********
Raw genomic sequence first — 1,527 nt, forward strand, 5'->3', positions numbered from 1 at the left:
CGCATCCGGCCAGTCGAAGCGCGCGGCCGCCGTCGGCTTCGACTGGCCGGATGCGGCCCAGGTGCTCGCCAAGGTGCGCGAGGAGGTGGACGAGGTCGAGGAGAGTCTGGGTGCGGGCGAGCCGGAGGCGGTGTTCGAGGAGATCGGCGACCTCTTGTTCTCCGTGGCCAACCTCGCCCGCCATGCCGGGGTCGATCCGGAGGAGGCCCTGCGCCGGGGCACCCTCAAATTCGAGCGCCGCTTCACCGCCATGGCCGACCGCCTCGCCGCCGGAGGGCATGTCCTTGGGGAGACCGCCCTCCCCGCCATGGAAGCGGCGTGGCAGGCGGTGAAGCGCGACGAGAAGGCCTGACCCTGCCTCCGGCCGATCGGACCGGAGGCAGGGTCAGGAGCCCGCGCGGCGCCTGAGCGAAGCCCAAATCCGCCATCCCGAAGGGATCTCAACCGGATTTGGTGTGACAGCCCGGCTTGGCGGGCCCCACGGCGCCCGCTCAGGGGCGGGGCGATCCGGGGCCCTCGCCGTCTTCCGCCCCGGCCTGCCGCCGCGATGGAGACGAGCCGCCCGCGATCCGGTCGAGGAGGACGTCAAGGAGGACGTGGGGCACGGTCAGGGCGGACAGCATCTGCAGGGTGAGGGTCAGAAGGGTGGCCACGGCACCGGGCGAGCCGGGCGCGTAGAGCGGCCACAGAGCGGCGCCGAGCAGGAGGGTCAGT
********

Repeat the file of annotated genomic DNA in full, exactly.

Raw genomic sequence first — 1,527 nt, forward strand, 5'->3', positions numbered from 1 at the left:
CGCATCCGGCCAGTCGAAGCGCGCGGCCGCCGTCGGCTTCGACTGGCCGGATGCGGCCCAGGTGCTCGCCAAGGTGCGCGAGGAGGTGGACGAGGTCGAGGAGAGTCTGGGTGCGGGCGAGCCGGAGGCGGTGTTCGAGGAGATCGGCGACCTCTTGTTCTCCGTGGCCAACCTCGCCCGCCATGCCGGGGTCGATCCGGAGGAGGCCCTGCGCCGGGGCACCCTCAAATTCGAGCGCCGCTTCACCGCCATGGCCGACCGCCTCGCCGCCGGAGGGCATGTCCTTGGGGAGACCGCCCTCCCCGCCATGGAAGCGGCGTGGCAGGCGGTGAAGCGCGACGAGAAGGCCTGACCCTGCCTCCGGCCGATCGGACCGGAGGCAGGGTCAGGAGCCCGCGCGGCGCCTGAGCGAAGCCCAAATCCGCCATCCCGAAGGGATCTCAACCGGATTTGGTGTGACAGCCCGGCTTGGCGGGCCCCACGGCGCCCGCTCAGGGGCGGGGCGATCCGGGGCCCTCGCCGTCTTCCGCCCCGGCCTGCCGCCGCGATGGAGACGAGCCGCCCGCGATCCGGTCGAGGAGGACGTCAAGGAGGACGTGGGGCACGGTCAGGGCGGACAGCATCTGCAGGGTGAGGGTCAGAAGGGTGGCCACGGCACCGGGCGAGCCGGGCGCGTAGAGCGGCCACAGAGCGGCGCCGAGCAGGAGGGTCAGT